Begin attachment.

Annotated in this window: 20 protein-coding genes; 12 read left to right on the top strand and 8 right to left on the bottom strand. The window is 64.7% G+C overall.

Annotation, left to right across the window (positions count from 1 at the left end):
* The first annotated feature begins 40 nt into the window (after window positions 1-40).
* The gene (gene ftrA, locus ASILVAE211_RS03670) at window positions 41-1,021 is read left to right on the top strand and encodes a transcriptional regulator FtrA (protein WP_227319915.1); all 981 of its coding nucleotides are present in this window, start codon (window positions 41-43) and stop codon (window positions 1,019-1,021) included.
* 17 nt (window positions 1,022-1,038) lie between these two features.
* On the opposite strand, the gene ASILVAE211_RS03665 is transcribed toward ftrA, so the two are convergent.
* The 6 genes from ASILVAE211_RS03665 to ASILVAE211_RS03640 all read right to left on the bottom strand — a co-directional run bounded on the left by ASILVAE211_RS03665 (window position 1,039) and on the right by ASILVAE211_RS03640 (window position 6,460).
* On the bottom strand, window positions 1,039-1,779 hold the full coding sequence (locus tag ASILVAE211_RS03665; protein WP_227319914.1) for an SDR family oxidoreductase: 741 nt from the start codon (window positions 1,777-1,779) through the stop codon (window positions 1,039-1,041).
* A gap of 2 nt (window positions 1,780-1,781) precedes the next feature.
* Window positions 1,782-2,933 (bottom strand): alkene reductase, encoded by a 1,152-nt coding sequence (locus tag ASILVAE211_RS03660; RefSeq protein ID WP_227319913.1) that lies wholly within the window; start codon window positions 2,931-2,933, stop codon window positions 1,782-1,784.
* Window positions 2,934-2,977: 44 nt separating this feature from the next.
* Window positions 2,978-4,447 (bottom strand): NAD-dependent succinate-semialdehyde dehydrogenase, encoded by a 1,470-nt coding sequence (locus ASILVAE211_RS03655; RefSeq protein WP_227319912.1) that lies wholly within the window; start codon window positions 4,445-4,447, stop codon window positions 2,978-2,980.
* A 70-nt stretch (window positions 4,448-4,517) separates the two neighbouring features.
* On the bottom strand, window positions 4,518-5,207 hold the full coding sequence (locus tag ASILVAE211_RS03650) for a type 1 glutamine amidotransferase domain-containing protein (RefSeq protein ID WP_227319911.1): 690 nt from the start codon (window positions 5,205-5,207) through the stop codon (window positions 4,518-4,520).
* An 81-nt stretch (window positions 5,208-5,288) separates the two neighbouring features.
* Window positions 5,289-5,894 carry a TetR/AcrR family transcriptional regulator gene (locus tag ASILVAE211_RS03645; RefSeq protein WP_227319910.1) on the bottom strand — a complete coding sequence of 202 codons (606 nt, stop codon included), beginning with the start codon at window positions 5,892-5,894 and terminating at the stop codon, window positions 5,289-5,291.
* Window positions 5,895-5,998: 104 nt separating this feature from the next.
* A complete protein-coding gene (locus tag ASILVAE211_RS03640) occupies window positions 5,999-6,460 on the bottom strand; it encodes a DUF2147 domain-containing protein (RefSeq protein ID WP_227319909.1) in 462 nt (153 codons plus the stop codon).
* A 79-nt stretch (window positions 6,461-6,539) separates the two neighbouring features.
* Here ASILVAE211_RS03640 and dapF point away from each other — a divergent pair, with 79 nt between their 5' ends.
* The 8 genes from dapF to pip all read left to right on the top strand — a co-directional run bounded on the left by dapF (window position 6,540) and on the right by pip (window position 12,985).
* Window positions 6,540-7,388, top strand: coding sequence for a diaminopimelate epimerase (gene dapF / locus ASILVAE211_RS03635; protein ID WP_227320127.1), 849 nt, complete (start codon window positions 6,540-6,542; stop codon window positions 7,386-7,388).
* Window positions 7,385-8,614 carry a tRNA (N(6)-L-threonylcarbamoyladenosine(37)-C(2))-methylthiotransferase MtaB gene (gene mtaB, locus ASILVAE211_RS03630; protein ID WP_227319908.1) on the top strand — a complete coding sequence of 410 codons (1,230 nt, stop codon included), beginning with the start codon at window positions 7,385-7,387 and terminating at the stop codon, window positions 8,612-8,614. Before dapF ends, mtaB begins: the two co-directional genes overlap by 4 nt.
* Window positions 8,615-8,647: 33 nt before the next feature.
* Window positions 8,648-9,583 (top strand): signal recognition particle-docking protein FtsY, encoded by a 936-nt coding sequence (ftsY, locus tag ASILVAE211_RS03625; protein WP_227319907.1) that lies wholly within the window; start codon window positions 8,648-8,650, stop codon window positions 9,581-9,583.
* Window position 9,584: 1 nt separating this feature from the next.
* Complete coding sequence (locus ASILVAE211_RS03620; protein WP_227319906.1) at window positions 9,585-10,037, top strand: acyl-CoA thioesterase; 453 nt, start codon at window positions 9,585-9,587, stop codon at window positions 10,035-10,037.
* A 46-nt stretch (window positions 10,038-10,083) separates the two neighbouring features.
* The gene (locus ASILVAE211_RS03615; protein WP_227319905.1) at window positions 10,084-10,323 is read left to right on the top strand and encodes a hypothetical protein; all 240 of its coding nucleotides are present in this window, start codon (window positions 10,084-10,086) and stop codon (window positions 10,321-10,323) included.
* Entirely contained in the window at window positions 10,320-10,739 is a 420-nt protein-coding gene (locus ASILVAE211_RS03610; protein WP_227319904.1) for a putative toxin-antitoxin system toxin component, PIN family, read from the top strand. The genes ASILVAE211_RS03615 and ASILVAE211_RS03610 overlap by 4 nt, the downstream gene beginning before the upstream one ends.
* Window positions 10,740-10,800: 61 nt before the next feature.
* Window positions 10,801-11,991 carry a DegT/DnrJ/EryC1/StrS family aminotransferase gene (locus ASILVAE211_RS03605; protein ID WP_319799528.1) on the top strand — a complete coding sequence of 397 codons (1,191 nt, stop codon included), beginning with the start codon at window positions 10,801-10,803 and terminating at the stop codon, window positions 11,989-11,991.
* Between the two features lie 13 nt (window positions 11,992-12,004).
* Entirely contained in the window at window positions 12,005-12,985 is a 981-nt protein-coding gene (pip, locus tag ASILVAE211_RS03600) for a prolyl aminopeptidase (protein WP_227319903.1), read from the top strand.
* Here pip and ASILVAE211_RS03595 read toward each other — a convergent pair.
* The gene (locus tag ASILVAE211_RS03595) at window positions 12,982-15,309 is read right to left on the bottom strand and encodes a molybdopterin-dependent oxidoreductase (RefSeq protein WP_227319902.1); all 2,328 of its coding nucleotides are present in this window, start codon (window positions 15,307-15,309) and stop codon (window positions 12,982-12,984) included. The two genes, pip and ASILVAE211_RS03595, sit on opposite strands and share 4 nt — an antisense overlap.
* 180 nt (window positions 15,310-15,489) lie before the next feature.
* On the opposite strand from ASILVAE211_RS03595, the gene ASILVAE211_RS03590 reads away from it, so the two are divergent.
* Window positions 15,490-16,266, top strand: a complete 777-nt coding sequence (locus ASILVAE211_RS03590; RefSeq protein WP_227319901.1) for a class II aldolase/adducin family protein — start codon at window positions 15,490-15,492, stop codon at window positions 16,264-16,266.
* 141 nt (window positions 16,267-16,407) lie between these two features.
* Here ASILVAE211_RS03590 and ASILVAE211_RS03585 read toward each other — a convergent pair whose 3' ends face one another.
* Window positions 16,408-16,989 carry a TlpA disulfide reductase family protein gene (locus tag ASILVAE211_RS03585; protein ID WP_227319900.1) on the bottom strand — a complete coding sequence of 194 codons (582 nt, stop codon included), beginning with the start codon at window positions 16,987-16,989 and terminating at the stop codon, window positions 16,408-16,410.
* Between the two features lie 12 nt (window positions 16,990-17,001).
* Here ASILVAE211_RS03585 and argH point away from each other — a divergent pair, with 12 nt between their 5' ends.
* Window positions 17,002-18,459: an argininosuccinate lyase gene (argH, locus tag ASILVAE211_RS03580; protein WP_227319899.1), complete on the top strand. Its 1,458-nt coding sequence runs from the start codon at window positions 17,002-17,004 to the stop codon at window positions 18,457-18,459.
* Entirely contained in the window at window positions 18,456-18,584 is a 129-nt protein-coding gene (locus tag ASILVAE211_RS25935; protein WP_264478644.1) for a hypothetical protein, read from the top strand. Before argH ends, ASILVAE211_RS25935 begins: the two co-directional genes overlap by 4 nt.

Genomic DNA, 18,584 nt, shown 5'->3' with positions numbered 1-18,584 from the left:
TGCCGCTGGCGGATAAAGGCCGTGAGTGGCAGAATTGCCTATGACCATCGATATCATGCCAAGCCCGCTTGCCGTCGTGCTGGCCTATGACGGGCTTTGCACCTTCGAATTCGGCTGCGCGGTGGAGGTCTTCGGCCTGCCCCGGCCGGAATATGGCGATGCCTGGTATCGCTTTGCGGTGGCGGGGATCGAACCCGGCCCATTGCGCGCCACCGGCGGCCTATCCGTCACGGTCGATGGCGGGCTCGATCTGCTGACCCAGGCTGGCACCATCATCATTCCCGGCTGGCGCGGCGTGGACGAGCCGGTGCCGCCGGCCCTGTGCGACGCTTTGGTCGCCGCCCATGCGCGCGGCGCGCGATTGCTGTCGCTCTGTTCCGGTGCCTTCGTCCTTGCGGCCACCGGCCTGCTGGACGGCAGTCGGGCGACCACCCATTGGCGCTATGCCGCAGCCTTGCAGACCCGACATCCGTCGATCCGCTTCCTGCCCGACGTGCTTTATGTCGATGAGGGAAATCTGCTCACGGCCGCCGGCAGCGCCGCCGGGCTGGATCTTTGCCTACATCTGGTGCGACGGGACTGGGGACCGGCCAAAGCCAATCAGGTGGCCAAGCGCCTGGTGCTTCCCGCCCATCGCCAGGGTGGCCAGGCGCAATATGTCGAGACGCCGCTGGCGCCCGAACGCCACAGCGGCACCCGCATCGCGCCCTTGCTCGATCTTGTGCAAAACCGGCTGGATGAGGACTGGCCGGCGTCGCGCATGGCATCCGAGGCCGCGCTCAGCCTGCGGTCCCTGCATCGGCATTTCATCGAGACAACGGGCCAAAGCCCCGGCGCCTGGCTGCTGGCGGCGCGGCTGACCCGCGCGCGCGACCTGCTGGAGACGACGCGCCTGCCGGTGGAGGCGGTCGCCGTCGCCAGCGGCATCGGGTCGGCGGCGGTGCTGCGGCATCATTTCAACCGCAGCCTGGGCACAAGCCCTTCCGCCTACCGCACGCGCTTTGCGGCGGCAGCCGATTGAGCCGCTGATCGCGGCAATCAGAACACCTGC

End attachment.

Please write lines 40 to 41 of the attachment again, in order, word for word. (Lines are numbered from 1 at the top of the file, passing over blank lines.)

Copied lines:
* 141 nt (window positions 16,267-16,407) lie between these two features.
* Here ASILVAE211_RS03590 and ASILVAE211_RS03585 read toward each other — a convergent pair whose 3' ends face one another.